FACETIME: Filler turns back the clock on your face by replacing volume lost from aging

Written by Louis Weisberg,
Staff writer
Thursday, 04 September 2014 11:37

In their never-ending quest to maintain a youthful appearance, Americans of a certain age and mindset are increasingly choosing dermal fillers over surgery to smooth the cracks and crevices of time. Together with Botox, fillers can erase a decade or more of age’s cruelties in a relatively inexpensive and painless hour. Unlike cosmetic surgery, which carries the danger of branding you with that alien or “wind-tunnel” look, fillers are subtle and non-invasive. 

Exercise can prevent, reverse dementia

Written by Hannah Devlin / The Times / The Interview People Saturday, 01 March 2014 16:21

Physical exercise is as important in staving off dementia as keeping your mind active, scientists have said.

The desk that tells you to stand up

AP writer
Wednesday, 15 January 2014 17:15

Sitting down all day is bad for you, or so doctors say. There’s been a burst of interest in standing desks, but they’re not that easy to use, and it’s hard to motivate sitters to stand.

Stir, a company founded by a former Apple engineer, says it has the answer: a table that will nudge you to stand, with a gentle, one-inch rise and fall of its surface. If you take the suggestion, the table rises to standing height.

Men talk about sex a lot and think about it even more. But researchers have found they engage in sex far less often than their level of interest suggests. 

Power plant pollution is a lung health hazard

Written by Harold P. Wimmer & Thomas Ferkol Thursday, 21 August 2014 11:59

Advocating for the EPA’s Clean Power Plan. — PHOTO: Courtesy

Few things are more frightening for a parent than racing to the hospital with a child who can’t breathe.

How health care reform benefits LGBT Americans

Written by GoHealthInsurance Monday, 10 February 2014 11:13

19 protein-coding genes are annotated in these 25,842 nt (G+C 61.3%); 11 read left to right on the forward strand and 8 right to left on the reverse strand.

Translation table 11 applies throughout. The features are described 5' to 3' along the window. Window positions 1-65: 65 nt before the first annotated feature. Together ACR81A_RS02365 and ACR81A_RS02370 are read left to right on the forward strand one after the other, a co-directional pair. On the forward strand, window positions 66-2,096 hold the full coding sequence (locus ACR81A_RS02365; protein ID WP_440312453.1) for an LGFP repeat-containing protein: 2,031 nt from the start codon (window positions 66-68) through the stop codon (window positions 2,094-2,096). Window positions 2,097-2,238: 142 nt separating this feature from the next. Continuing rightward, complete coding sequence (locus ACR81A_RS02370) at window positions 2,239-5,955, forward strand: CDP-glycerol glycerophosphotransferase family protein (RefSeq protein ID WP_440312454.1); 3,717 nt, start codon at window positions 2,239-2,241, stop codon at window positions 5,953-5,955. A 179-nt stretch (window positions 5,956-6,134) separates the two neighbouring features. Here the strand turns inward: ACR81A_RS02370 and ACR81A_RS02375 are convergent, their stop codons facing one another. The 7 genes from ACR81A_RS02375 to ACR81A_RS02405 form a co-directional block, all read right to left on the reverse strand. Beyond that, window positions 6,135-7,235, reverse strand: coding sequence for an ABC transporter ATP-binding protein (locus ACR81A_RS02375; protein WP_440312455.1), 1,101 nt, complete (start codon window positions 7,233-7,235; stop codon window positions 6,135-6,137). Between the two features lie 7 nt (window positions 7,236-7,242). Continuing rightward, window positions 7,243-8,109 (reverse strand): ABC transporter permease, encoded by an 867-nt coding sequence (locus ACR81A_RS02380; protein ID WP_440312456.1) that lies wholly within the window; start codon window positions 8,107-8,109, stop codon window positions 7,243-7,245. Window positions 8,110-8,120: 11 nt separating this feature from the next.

For many years, the LGBT community has experienced disparities in the health system as people have been denied the same rights as heterosexual Americans, have been found to have a high percentage of preexisting medical conditions and have experienced difficulty finding affordable health insurance. Now members of the LGBT community can have a sense of ease, as the Affordable Care Act and last summer’s Defense of Marriage Act ruling bring new health care rights and protections.

Under the ACA, insurance companies cannot discriminate based on gender identity or sexual orientation, meaning members of the LGBT community cannot be denied coverage or charged more for being lesbian, gay, bisexual or transgender.

Historic smoking report marks 50th anniversary

Written by The AP Thursday, 09 January 2014 09:47

Fifty years ago, ashtrays seemed to be on every table and desk. Athletes and even Fred Flintstone endorsed cigarettes in TV commercials. Smoke hung in the air in restaurants, offices and airplane cabins. More than 42 percent of U.S. adults smoked, and there was a good chance your doctor was among them.

Acupuncture works like magic – but it works

Written by Louis Weisberg,
Staff writer
Saturday, 21 September 2013 07:49

Dummies like this one showing acupuncture points and meridian lines are used to train practitioners. -Photo: Stock

Imagine: You’re lying in your shorts on a massage table, your face either pointing upward or buried in one of those massage-table doughnut holes. A practitioner enters the room and sticks tiny, hair-thin needles all over your body, turning you into a veritable porcupine. Then he or she lowers the lights, turns on some cosmic New Age music and leaves you there to ponder the universe and wonder what the hell you’re doing. You might find yourself asking, as I did, “What good can possibly come of this?”

Study will test chocolate pills for heart benefits

Written by Marilynn Marchione,
AP chief medical writer
Monday, 17 March 2014 04:50

It won’t be nearly as much fun as eating candy bars, but a big study is being launched to see if pills containing the nutrients in dark chocolate can help prevent heart attacks and strokes.

How carbs are destroying your brain

Written by Barbara McMahon,
The Interview People
Sunday, 26 January 2014 12:16

Leading neurologist David Perlmutter says our low-fat diet is causing brain disorders — but the damage can be reversed. When it comes to preserving our brain’s health and our mental faculties, we tend to think that it is not really up to us. It’s a matter of luck whether we become senile or not, because it is down to our genes.

Key dates in tobacco fight since smoking report

Written by The AP Thursday, 09 January 2014 09:42

Some key events in the fight over tobacco during the last 50 years: 

1964: U.S. surgeon general report concludes smoking causes lung cancer.

Physical exam by smartphone becoming real possibility

Written by AP Friday, 28 June 2013 16:12

By hooking a variety of gadgets onto a smartphone, you could almost get a complete physical – without the paper gown or even a visit to the doctor’s office.